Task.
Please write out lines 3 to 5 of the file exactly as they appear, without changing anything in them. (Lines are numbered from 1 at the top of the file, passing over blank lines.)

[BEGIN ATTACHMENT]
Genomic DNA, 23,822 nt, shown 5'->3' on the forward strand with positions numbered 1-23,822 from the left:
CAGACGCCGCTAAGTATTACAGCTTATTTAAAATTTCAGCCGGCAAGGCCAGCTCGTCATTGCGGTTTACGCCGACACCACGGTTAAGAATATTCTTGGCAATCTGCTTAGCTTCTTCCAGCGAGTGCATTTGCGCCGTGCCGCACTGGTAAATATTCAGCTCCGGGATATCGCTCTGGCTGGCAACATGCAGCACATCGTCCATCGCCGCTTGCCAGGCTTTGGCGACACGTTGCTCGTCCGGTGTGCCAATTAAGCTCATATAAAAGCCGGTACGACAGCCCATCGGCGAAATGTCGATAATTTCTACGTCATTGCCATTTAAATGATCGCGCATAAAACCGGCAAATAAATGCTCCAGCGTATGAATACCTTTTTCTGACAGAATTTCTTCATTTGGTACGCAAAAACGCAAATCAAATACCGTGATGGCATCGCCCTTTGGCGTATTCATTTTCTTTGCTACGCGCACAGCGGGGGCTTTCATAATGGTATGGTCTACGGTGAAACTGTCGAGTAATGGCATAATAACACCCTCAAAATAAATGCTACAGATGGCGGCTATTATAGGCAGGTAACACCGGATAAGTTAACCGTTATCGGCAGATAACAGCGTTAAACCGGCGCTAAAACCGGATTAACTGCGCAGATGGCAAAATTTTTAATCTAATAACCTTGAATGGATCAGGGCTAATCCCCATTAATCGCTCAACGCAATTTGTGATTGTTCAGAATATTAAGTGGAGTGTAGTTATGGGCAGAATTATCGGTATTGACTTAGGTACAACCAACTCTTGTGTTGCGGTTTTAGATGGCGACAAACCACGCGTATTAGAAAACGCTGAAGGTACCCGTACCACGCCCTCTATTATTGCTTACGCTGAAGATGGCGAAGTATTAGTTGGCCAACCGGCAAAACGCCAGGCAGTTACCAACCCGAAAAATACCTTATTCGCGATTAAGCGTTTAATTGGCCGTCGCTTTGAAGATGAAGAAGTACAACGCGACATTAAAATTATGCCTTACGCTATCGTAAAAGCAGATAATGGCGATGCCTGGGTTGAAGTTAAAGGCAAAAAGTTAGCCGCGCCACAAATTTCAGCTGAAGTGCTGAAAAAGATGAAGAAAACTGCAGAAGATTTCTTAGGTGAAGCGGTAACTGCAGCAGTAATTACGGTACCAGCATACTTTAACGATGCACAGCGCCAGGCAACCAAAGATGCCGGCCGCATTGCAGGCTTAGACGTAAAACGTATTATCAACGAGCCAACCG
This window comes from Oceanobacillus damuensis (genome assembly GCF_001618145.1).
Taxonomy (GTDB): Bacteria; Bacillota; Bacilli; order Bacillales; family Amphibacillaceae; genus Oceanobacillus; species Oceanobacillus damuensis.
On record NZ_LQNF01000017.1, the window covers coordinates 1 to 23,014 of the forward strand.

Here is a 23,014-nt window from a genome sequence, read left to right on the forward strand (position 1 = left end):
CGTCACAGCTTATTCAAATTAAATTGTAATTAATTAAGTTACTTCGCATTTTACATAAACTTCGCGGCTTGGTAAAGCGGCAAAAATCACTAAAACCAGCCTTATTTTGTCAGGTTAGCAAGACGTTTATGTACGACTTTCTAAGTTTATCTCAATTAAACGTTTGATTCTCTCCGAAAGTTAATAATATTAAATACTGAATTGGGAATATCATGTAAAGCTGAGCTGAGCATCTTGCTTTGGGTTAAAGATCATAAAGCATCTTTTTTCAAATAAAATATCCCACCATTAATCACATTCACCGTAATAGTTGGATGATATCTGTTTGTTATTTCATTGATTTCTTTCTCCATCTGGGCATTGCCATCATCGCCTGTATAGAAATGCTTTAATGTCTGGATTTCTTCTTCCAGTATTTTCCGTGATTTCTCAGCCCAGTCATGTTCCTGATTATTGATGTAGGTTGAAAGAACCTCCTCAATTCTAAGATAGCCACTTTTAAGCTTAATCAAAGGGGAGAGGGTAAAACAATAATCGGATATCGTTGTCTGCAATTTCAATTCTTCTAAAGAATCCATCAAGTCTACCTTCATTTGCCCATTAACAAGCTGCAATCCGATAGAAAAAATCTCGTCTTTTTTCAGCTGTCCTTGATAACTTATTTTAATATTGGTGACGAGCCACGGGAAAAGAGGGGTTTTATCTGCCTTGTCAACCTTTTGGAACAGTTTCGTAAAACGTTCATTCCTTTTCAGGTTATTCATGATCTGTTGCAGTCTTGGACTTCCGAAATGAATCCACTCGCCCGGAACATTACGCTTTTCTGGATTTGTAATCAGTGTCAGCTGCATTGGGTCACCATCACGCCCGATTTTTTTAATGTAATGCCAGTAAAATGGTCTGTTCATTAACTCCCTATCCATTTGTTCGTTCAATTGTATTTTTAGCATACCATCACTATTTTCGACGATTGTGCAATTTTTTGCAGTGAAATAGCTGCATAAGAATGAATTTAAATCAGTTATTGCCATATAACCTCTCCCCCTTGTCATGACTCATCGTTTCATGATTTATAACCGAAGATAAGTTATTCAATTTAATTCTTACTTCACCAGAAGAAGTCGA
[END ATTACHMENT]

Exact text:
This window comes from Oceanobacillus damuensis (genome assembly GCF_001618145.1).
Taxonomy (GTDB): Bacteria; Bacillota; Bacilli; order Bacillales; family Amphibacillaceae; genus Oceanobacillus; species Oceanobacillus damuensis.
On record NZ_LQNF01000017.1, the window covers coordinates 1 to 23,014 of the forward strand.